Introduction: Primary hyperparathyroidism (PHPT) is a disease that is characterized by elevated calcium and parathyroid hormone levels. The most common cause of PHPT is the paratiroid adenoma and the first line treatment option is surgical removal of the adenoma. Rarely, the haemorrhage in the lesion may cause the spontaneous remission of the disease.
Case report: A 54-year-old woman patient with fatigue was referred to our department due to calcium level of 11.4 mg/dl (normal range: 8.410.2) and PTH level of 76.1 pg/ml (normal range: 1565). Neck ultrasound examination revealed a 10×5 mm mass lesion in the posterior-inferior region of the left lobe of the thyroid. Sestamibi scan showed activity in the same region with neck ultrasound. Surgical resection of the parathyroid adenoma was planned but the patient refused surgical excision because of personal reasons. One year after the diagnosis of PHPT, her calcium concentration returned into the normal range (9.4 mg/dl), at the same time neck MRI showed a mass with a size of 19×13 mm, which was attached inferiorly to the left lobe of the thyroid. The mass was diagnosed as hemorrhagic parathyroid adenoma because the mass was imaged as a high intensity area by T2-weighted MRI. At that time the sestamibi scan was negative. Six months after the haemorrhage of the lesion, it was seen that the calcium level rose to 11.1 mg/dl and the PTH level was 89 pg/ml so the PHPT has been recurred.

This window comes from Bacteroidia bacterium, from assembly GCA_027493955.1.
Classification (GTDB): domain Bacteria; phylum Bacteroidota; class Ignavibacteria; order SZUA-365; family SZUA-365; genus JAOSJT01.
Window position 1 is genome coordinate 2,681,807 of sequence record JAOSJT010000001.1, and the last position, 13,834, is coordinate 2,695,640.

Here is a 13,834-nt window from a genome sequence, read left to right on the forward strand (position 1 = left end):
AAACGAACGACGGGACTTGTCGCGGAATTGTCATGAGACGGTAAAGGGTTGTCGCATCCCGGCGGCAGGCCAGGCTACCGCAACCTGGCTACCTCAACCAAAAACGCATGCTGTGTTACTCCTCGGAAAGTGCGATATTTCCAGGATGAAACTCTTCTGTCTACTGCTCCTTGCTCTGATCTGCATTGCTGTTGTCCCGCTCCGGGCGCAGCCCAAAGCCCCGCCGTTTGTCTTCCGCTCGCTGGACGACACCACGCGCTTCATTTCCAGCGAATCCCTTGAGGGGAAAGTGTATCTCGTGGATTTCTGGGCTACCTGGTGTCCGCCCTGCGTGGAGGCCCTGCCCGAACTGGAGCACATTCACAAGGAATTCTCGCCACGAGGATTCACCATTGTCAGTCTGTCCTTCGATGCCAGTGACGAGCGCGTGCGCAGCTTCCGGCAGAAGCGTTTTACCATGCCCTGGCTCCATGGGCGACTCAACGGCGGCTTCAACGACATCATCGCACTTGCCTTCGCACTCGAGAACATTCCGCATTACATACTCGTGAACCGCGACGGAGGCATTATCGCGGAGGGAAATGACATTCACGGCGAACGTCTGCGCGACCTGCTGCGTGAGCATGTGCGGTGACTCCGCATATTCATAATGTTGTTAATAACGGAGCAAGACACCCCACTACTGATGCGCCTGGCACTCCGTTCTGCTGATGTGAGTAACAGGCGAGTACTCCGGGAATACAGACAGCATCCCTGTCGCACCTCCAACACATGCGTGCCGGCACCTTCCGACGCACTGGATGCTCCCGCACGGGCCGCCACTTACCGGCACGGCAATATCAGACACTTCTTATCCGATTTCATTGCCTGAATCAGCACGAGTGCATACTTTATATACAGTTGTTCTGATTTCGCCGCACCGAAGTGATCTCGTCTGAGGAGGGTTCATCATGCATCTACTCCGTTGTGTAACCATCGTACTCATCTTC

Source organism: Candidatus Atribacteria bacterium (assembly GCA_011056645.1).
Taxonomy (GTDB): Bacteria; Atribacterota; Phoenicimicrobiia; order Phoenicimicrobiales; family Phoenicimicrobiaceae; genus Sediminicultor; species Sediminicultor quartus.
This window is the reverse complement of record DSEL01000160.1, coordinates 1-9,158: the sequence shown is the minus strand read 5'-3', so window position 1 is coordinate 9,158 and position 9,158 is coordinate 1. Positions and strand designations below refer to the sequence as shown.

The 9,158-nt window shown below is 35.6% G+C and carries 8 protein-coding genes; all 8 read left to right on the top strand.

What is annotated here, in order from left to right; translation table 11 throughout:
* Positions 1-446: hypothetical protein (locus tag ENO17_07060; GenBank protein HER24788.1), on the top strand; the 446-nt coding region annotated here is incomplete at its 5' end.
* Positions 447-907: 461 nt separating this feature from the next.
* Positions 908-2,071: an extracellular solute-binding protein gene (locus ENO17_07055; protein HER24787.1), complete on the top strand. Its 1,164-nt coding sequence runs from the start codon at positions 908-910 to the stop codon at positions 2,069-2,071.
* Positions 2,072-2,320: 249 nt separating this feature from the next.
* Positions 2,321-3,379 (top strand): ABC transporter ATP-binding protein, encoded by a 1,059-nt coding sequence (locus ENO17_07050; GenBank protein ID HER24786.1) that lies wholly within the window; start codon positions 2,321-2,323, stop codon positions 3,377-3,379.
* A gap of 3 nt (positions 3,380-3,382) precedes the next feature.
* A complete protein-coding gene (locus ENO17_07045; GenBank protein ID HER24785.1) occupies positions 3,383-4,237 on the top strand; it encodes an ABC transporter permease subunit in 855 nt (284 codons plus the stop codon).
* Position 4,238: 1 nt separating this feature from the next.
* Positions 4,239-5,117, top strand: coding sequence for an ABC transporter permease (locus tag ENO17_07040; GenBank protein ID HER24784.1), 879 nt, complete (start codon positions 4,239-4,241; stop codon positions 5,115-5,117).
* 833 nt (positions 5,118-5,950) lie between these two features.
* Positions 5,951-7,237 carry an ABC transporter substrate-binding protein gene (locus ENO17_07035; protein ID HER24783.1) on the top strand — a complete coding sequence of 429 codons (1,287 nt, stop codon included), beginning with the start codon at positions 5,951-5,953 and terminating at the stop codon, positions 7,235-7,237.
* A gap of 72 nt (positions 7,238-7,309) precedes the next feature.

Conclusion: Parathyroid apoplexy can lead to spontaneous remission of the PHPT but the remission is usually temporary and finally recurrence of the disease could be seen.
20 - 23 May 2017
European Society of Endocrinology